Midtown Arts Center Closes With “Take to the Highway”

Popular Theatre Venue Celebrates Music of James Taylor

Review by Tom Jones
June 20, 2019

Four remarkably talented singers combine with an equally professional band to provide a fond farewell to audiences of Midtown Art Center this month.  Their renditions celebrating the music of the legendary James Taylor, Carole King, and Carly Simon were warmly received by audience members making their final visits to the theatre.

Photo Credit Dyann Diercks Photography

            The visit was more than a nostalgic memory of shows past, but a telling reminder of how much talent can be found locally!  Anne Terze-Schwarz, Joe Callahan, Emily Erkman, and Jacob Villarreal are all talents to be reckoned with.  Each has a sensational voice, and together they work wonders.

Photo Credit Dyann Diercks Photography

            With no knowledge of what went on behind the scenes when decision was made to cancel “Matilda.”  I can only imagine that several of “Colorado’s Best” put their creative heads together.  Just like the characters that Mickey Rooney and Judy Garland portrayed in the show-biz fables of the past, they decided, “Let’s Put on a Show!”

Photo Credit Dyann Diercks Photography

            Produced Divabee Productions, involved in putting the show together were Kenny Moten (concept, creation and direction), John Seaberry (music and vocal arrangements), Webb (vocal arrangements and vocal direction) , and Jessica Hindsley (choreography).They wisely combined efforts and worked with experts they know in providing the narrative, set, sound, light, and costumes. 

            I was sorry to learn that MAC is closing its doors this summer. Their most recent production, the terrific “My Fair Lady,” was one of the company’s best shows ever. “Matilda” was originally set to be the theatre’s final production this season.  When I learned that this was being replaced by an unknown review, I didn’t rush to the theatre with great expectations.  I was in error.

Photo Credit Dyann Diercks Photography

            It appears they all have extensive knowledge of James Taylor.  I did not.  I did not realize until this week that he is one of the best-selling music artists of all time, having sold more than 100 million records worldwide.  His life wasn’t easy, fighting drug addiction and mental illness, but he has provided such  musical memories as “Will You Still Love Me Tomorrow,” “You’re So Vain,” “”How Sweet It Is,” “California, on my Mind, “‘Fire and Rain,”  “You’ve Got a Friend,” and the list goes on and on.   Each of the songs mentioned is included in the show, along with many, many others that were not as familiar to me, but which the audience appeared delighted to hear.  At show’s end, there was an unusual-for-dinner- theatre-patrons standing ovation for the performers.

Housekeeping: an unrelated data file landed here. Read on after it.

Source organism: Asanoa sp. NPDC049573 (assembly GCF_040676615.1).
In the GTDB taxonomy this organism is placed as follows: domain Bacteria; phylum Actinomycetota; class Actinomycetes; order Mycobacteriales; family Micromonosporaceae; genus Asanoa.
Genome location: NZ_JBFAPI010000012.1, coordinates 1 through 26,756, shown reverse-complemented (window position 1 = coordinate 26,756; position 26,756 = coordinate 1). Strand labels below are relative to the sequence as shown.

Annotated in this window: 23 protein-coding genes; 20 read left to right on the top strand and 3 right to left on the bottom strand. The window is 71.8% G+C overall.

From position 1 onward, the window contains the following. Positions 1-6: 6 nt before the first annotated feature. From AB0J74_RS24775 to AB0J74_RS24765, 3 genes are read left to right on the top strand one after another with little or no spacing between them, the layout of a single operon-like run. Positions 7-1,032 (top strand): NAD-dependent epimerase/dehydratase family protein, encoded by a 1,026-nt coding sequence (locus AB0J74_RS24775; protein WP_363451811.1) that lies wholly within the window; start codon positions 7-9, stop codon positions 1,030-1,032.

The excellent on-stage band is under direction of guitarist John Seaberry and includes Chelsea Hansen, Crystal Pellham, Rachel England, and Larry Bridges.

            This is a lavishly talented group of performers, charming the socks off James Taylor music, and bringing the audience to its feet.  Not “Matilda,” but a “wow” on its own.

“Take to the Highway”
Where: Main Stage of Midtown Arts Center
3750 South Mason Street,
Fort Collins, CO 80525
When: To August 3, 2019
Information: Box Office: 970/225-2555
Tickets: www.midtownartscenter.com

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“Tarzan” Triumphantly Swings Into Town!

Tarzan and Candlelight Dinner Playhouse

Candlelight Dinner Playhouse Greets The Jungle Man With Great Enthusiasm

Reviewed by Tom Jones
June 6, 2019

It’s a jungle in Johnstown this summer as Tarzan literally swings on a vine into town!  And what a Tarzan he is. Tyler Fruhwirth is enormous fun as the young Tarzan, being raised by a pack of gorilla following the death of his parents.  He is a young actor – delightful with great enthusiasm.

Tarzan – Barret Harper Photo Credit – RDG Photography

Then Tarzan grows to manhood.  The adult Tarzan, as portrayed by Barrett Harper, rides on a zip line from the back of the audience to the top of the stage where he grabs a vine to swing into action. What an entrance.  What a find! Barret has been performing in the area for a few years, but appears to come out of nowhere to command attention as the super athletic and super singing Tarzan. It is as if he has actually been raised by gorillas, as he moves with enormous skill though the jungle, jumping on and off rocks, walking on his hands, and swinging with his gorilla friends.  

Jane – Katie Jackson Photo Credit – RDG Photography

Edgar Rice Burroughs put “Tarzan” on the map through a series of 24 adventure novels beginning in 1912 and continuing through 1965.  His Tarzan tales have been the source of several films, including the 1999 animated musical produced by Walt Disney Pictures. The stage musical, based on that film opened on Broadway in 2006 and is now being seen worldwide.

This production now on stage at Candlelight Dinner Playhouse is quite a show.  Director and choreographer Piper Lindsay Arpan had the wisdom and skill to put the cast through tough training as wild beasts in the jungle.  Now, surrounded by great scenery, she lets them swing on vines to the great amusement of the audience. Then she tones down the action to reflect a mood of courage, familial love, and acceptance of others.  She succeeds with great success.